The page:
In Episode 9, the plot thickens when we meet the villain of the piece. Oh, you thought it was Dr. DAG? What a lightweight! He’s nothing compared to Mr. M., who isn’t too pleased that the fairy godteachers have chosen Jack and Jill as their proteges and sprinkled them with fairy dust. He has his own plan for them, and it doesn’t include enlightenment or inspiration. 

The Spring~Summer 2021 edition of Teach. Write. A Writing Teachers’ Literary Journal is available free online. If you would like a print copy, they are available as well.

Maybe you are a writing teacher on summer break and would like to work on a writing project of your own. Why not consider writing a short story, poem, essay, or ten-minute drama to submit to Teach. Write.? I am accepting work for the 2021 Fall~Winter edition until September 1.

Although I prefer to publish the work of writing teachers of any kind, at any level, I am open to all writers and most genres. If you are interested, see my submission guidelines.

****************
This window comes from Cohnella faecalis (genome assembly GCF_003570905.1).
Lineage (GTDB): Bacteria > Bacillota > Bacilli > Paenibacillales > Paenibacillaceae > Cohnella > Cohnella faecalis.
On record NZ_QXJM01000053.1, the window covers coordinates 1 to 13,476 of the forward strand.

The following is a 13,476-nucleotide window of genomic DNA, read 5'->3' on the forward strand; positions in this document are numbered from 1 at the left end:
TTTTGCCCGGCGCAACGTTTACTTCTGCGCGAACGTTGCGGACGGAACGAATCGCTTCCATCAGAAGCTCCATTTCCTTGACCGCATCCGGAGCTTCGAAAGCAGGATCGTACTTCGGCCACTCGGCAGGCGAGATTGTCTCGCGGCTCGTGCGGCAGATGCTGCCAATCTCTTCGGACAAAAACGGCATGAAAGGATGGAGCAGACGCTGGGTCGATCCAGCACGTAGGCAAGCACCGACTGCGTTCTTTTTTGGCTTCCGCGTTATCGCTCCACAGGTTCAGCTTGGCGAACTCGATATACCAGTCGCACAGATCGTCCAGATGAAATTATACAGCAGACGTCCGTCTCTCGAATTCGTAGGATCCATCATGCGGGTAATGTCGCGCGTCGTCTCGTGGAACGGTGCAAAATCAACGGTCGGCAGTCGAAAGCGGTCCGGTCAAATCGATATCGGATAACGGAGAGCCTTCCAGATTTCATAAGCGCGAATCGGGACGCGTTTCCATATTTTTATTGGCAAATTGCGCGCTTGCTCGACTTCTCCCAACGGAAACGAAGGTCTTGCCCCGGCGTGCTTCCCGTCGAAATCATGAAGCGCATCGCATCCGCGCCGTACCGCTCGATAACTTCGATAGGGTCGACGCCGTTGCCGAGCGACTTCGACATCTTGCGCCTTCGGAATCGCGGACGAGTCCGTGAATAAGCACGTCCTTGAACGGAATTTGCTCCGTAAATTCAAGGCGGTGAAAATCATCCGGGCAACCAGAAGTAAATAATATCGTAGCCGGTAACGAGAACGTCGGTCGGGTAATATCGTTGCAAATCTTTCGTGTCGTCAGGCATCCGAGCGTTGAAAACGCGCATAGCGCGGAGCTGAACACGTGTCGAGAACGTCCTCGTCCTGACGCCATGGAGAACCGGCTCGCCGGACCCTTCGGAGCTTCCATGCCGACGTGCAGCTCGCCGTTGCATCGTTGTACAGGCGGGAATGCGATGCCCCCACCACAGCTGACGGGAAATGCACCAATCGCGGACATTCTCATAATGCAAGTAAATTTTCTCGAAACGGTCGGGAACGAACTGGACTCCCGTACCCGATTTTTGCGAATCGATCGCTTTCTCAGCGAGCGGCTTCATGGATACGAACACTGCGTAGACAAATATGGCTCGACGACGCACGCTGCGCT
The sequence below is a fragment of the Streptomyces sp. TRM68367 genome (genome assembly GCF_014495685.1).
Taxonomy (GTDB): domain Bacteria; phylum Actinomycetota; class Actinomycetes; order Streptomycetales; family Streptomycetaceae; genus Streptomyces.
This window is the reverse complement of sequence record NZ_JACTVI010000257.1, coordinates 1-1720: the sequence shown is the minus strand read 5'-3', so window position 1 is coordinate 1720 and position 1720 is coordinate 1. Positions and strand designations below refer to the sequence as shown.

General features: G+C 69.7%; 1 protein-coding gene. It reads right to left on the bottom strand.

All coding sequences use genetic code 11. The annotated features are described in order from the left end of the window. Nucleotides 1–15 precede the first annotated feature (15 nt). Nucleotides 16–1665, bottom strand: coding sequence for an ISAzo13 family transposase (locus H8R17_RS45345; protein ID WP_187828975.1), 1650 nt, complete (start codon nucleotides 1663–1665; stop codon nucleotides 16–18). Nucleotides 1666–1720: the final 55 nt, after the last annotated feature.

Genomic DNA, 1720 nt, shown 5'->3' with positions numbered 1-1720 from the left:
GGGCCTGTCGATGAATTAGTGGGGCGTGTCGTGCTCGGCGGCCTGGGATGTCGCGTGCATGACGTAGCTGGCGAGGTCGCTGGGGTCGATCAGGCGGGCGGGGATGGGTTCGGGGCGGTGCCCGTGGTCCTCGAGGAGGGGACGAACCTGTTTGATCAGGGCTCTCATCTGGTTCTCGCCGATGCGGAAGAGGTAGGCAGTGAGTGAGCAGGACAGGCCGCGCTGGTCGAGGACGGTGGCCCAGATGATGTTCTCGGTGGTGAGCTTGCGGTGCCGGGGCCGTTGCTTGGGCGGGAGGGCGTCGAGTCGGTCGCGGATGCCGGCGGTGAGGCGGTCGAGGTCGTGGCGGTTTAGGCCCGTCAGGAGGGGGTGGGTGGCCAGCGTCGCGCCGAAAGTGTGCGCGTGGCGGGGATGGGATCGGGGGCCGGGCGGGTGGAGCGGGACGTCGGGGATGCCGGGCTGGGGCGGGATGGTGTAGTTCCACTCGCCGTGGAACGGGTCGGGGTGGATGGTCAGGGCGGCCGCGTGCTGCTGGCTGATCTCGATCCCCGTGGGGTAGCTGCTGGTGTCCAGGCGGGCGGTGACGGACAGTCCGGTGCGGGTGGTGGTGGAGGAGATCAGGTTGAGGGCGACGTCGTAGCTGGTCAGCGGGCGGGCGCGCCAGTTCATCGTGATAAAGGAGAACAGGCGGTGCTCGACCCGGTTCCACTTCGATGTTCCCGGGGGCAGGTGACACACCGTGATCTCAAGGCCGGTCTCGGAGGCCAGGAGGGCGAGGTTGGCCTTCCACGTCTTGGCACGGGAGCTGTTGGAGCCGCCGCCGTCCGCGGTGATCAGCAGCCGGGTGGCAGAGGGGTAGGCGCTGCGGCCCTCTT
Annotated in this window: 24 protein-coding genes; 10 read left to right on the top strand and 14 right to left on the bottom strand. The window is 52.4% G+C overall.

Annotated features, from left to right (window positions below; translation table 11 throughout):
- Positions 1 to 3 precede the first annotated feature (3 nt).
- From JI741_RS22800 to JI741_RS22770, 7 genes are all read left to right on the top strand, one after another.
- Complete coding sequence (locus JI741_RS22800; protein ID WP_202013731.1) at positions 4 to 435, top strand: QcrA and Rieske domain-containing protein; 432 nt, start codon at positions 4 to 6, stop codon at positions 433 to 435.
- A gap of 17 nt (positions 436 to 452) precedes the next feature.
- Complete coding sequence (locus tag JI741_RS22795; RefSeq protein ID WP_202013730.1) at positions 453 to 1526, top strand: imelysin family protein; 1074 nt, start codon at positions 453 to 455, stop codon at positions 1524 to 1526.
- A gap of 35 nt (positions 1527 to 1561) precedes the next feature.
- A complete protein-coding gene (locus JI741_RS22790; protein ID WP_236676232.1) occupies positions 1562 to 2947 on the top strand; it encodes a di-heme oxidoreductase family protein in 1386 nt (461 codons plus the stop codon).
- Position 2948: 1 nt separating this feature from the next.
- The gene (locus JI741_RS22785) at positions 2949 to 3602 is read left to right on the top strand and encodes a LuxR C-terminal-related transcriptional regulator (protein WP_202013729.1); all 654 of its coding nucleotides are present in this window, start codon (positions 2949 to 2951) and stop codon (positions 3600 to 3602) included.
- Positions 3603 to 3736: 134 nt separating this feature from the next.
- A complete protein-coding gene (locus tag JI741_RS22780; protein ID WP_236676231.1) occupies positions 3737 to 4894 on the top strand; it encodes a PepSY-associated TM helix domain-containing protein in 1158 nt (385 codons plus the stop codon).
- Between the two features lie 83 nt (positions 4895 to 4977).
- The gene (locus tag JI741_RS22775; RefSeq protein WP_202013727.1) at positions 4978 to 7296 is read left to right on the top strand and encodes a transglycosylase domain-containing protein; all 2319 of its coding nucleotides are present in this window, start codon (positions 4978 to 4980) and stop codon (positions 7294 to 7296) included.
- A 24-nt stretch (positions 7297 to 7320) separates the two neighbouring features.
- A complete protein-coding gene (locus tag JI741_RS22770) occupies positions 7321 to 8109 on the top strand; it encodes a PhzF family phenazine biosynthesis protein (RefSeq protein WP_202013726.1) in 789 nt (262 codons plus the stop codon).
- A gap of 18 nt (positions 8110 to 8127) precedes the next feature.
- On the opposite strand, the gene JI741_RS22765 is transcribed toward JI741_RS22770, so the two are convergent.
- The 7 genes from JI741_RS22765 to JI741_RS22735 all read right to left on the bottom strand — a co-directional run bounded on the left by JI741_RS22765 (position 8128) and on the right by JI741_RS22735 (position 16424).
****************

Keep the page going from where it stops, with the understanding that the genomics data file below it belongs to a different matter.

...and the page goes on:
I would love to read your work.

I am getting back into the reading groove as well. My nephew Timothy, whose blog, The Mugwump Diaries, I have mentioned in previous posts, gave me a book for my birthday that I am finally starting to read–Austerlitz by W. G. Sebald. I just started it so more about this interesting book that won the National Book Critics Circle Award in 2019 and has been listed as one of the top 100 novels of the 21st century.

I’m also reading a memoir, The Beauty in Breaking, by Michelle Harper for my Western Carolina University Alumni Book Club and Maranatha Road by my friend Heather Bell Adams. She has a second book out, so I need to get on the stick. I also sneak in a chapter now and then of one of my favorite British mystery writers books–Many Rivers to Cross by Peter Robinson.

I told everyone I would be mainly reading and writing this summer.

I didn’t lie.

Looking Forward

May 7 will be the last day of the spring semester for me, and I am looking forward to a summer of reading and writing. The last few weeks have been filled with taking care of my mother who was hospitalized in March and then getting caught up with school work after taking time to help her. I still managed to get the Spring~Summer 2021 edition of Teach. Write out, though. Yay me. You can find links to both the online free version and order copies of the print version here.